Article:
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Molecular Imaging and Biology

, Volume 15, Issue 4, pp 423–430 | Cite as

Evaluation of Inflammatory Response to Acute Ischemia Using Near-Infrared Fluorescent Reactive Oxygen Sensors

  • Selena Magalotti
  • Tiffany P. Gustafson
  • Qian Cao
  • Dana R. Abendschein
  • Richard A. Pierce
  • Mikhail Y. BerezinEmail author
  • Walter J. AkersEmail author
Research Article

Abstract

Purpose

Ischemia-related processes associated with the generation of inflammatory molecules such as reactive oxygen species (ROS) are difficult to detect at the acute stage before the physiologic and anatomic evidence of tissue damage is present. Evaluation of the inflammatory and healing response early after an ischemic event in vivo will aid in treatment selection and patient outcomes. We introduce a novel near-infrared hydrocyanine molecular probe for the detection of ROS as a marker of tissue response to ischemia and a precursor to angiogenesis and remodeling. The synthesized molecular probe, initially a non-fluorescent hydrocyanine conjugated to polyethylene glycol, converts to a highly fluorescent cyanine reporter upon oxidation.

Procedures

The probe was applied in a preclinical mouse model for myocardial infarction, where ligation and removal of a portion of the femoral artery in the hindlimb resulted in temporary ischemia followed by angiogenesis and healing.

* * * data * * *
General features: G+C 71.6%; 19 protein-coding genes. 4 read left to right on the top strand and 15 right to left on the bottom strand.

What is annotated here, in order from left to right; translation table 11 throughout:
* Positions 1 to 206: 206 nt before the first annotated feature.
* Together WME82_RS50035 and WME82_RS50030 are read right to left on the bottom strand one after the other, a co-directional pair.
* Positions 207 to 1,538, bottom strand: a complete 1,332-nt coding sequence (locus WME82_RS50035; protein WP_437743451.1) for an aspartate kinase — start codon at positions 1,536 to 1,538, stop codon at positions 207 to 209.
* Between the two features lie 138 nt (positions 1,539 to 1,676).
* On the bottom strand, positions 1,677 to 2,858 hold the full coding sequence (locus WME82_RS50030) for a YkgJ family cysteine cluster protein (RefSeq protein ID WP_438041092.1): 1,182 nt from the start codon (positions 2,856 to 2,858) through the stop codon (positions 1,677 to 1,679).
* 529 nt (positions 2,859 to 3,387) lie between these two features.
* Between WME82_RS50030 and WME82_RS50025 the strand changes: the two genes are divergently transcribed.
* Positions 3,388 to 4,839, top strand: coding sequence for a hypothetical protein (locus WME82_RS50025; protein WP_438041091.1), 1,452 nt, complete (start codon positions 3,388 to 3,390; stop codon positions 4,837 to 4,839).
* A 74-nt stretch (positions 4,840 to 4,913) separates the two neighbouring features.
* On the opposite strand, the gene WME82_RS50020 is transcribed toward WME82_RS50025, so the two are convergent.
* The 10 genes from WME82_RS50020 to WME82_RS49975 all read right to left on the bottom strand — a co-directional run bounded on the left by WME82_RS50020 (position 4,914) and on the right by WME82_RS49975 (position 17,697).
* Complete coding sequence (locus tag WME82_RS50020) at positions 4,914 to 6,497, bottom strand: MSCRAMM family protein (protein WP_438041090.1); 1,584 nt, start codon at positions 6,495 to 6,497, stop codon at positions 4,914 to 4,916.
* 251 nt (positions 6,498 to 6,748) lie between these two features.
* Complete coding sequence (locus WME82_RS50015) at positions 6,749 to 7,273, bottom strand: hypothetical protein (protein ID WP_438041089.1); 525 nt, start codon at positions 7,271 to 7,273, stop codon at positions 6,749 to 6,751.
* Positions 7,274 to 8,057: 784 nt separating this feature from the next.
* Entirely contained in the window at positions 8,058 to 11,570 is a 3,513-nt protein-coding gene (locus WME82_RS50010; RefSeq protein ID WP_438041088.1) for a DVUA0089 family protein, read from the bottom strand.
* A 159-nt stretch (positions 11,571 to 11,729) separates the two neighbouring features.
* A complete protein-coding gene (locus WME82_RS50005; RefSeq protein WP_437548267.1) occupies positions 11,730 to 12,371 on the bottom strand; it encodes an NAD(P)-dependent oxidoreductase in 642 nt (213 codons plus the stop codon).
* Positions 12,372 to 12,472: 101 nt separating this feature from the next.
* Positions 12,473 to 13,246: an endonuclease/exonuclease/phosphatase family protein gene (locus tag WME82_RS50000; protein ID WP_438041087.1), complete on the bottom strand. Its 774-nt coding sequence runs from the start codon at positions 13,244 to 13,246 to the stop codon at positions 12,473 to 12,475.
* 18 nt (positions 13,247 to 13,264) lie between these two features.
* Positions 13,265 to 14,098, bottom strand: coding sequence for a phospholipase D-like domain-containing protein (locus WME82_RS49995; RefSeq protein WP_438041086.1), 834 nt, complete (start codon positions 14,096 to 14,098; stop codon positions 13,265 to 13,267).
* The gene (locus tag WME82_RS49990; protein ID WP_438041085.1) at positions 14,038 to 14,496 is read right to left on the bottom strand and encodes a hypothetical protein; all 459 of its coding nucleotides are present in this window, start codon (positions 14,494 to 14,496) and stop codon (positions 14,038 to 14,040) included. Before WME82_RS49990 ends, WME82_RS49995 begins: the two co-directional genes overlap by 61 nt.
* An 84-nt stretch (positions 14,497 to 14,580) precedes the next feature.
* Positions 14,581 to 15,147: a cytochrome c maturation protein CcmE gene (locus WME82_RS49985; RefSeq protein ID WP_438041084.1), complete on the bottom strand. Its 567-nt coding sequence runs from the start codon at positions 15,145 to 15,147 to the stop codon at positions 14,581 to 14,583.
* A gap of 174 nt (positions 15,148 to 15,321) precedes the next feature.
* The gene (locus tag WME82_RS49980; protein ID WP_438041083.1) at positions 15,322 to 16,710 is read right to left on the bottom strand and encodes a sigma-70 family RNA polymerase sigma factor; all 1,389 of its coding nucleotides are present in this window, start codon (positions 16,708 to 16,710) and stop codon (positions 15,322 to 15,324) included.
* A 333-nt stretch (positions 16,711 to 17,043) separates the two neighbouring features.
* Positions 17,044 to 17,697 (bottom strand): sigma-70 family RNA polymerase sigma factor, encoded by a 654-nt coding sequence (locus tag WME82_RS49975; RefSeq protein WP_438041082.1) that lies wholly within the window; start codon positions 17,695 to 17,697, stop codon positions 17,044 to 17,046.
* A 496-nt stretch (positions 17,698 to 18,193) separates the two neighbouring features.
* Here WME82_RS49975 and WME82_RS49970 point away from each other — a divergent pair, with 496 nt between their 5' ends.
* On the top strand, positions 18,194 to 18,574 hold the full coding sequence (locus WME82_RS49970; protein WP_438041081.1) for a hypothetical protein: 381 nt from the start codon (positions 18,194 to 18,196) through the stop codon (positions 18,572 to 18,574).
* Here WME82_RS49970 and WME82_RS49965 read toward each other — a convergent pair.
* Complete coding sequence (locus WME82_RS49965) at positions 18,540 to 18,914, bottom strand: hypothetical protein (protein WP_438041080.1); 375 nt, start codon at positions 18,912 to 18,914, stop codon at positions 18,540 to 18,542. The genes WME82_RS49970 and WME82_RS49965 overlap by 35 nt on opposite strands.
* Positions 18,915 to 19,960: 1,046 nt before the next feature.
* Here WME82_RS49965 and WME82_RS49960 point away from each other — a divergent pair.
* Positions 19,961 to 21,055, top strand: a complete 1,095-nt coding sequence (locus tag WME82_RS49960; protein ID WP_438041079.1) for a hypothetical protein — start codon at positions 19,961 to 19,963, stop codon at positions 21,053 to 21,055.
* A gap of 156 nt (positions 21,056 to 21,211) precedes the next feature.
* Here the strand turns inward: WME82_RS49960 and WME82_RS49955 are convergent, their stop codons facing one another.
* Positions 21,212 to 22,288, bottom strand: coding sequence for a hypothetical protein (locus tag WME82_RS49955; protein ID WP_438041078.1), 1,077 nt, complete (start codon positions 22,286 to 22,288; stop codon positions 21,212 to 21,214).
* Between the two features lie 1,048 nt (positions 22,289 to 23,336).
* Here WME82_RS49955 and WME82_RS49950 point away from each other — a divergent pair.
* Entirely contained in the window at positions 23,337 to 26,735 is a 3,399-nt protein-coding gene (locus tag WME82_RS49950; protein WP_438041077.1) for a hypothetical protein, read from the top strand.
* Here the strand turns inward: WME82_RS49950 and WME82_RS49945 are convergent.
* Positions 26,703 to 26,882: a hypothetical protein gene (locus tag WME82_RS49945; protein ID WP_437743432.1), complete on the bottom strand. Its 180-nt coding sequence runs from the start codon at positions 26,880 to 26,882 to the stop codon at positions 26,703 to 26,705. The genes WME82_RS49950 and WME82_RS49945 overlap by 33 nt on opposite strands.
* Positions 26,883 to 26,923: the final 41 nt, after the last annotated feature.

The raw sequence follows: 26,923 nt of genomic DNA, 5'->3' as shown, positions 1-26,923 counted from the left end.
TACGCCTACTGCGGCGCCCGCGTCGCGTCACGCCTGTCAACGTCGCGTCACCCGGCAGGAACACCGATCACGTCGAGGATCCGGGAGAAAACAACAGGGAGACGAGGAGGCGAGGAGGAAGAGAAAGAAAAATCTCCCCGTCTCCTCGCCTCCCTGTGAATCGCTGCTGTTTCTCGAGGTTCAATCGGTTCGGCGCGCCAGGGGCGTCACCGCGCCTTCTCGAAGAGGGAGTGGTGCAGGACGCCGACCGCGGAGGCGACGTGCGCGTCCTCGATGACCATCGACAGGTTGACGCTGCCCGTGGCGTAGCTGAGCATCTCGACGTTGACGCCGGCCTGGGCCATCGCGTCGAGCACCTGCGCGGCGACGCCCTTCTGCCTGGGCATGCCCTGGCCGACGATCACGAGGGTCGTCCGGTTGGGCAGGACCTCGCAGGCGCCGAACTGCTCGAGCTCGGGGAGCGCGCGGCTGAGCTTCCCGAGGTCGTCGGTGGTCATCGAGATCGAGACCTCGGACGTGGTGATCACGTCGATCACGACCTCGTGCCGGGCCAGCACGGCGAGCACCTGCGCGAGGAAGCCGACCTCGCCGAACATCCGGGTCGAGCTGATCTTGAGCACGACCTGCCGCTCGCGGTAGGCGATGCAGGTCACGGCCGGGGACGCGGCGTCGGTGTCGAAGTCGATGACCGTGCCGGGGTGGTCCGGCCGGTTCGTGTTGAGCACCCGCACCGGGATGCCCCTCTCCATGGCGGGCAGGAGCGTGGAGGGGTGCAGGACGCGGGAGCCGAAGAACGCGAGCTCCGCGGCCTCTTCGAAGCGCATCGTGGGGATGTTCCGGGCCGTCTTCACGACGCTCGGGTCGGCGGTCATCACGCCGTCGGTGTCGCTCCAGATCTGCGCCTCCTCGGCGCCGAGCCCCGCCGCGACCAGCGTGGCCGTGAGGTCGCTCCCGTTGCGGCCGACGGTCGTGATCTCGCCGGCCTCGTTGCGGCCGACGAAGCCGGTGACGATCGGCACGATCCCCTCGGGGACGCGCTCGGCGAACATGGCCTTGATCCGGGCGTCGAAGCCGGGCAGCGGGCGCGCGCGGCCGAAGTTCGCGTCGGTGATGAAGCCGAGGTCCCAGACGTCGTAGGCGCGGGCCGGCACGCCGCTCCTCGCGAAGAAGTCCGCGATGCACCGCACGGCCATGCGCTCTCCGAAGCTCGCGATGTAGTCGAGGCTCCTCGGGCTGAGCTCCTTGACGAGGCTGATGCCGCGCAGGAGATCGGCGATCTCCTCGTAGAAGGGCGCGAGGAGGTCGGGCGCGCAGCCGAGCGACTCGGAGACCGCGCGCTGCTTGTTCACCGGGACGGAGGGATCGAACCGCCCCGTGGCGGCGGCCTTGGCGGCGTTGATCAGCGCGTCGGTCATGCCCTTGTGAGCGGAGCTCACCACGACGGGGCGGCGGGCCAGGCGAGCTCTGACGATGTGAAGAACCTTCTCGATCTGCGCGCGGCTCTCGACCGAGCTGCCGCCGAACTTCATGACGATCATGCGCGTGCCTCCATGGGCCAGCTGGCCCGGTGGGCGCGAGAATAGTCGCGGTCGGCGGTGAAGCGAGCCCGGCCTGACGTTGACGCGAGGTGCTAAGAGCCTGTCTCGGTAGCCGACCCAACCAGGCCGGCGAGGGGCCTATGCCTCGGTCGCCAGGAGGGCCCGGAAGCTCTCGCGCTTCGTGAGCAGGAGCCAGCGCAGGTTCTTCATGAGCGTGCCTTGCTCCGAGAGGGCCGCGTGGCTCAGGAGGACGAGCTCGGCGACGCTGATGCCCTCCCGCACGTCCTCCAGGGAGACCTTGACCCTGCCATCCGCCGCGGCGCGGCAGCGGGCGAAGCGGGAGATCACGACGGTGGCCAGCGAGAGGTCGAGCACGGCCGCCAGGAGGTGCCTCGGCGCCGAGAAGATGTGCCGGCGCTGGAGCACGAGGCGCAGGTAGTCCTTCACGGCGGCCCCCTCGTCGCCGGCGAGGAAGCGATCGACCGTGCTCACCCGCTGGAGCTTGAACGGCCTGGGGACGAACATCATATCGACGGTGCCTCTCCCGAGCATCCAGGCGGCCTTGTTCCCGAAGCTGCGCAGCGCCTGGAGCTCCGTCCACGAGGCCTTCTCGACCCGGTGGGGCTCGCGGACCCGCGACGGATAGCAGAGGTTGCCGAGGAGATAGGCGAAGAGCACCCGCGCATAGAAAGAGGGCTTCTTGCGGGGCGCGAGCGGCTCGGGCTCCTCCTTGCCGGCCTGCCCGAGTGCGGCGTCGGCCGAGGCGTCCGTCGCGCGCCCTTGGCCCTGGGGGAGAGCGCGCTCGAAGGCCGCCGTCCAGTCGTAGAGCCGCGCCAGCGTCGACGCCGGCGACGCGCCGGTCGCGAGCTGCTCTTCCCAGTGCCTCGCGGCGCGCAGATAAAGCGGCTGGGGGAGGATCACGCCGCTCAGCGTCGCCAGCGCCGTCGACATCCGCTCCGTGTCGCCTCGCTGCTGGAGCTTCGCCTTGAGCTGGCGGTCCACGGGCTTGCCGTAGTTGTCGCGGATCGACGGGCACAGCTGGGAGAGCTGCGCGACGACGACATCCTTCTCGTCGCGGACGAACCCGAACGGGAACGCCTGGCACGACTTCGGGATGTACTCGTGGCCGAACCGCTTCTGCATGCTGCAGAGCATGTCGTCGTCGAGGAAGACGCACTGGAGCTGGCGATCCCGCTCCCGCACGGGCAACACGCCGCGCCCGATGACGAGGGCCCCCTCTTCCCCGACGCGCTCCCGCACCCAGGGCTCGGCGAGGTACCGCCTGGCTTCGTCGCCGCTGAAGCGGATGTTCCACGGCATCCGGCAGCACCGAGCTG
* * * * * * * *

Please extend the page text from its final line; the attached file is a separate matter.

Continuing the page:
Results

The observed increase in fluorescence intensity was approximately sixfold over 24 h in the ischemic tissue relative to the uninjured control limb and was attributed to the higher concentration of ROS in the ischemic tissue.

Conclusions

These results demonstrate the potential for non-invasive sensing for interrogating the inflammatory and healing response in ischemic tissue.

Key words

Cardiovascular disease Optical imaging Activatable Hindlimb ischemia Molecular imaging 

Notes

Acknowledgment

The authors appreciate the help of Susannah Grathwohl to implement the HLI method. This research was supported in part by K01RR026095 (WA) from the National Center for Research Resources, National Cancer Institute R21CA149814 (MB), and National Heart Lung and Blood Institute as a Program of Excellence in Nanotechnology (HHSN268201000046C) (MB). SM was supported by the Mallinckrodt Institute of Radiology Summer Research Program. The pulmonology core is supported by NHLBI P50 HL084922 grant from the NIH (RP).

Conflict of Interest

The authors declare no competing financial interest.

Supplementary material

11307_2013_614_MOESM1_ESM.pdf (2.1 mb)
ESM 1 (PDF 2134 kb)

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Copyright information

© World Molecular Imaging Society 2013

Authors and Affiliations

  • Selena Magalotti
    • 1
  • Tiffany P. Gustafson
    • 1
  • Qian Cao
    • 1
  • Dana R. Abendschein
    • 2
  • Richard A. Pierce
    • 2
  • Mikhail Y. Berezin
    • 1
    Email author
  • Walter J. Akers
    • 1
    Email author
  1. 1.Department of RadiologyWashington University School of MedicineSt. LouisUSA
  2. 2.Department of Internal MedicineWashington University School of MedicineSt. LouisUSA

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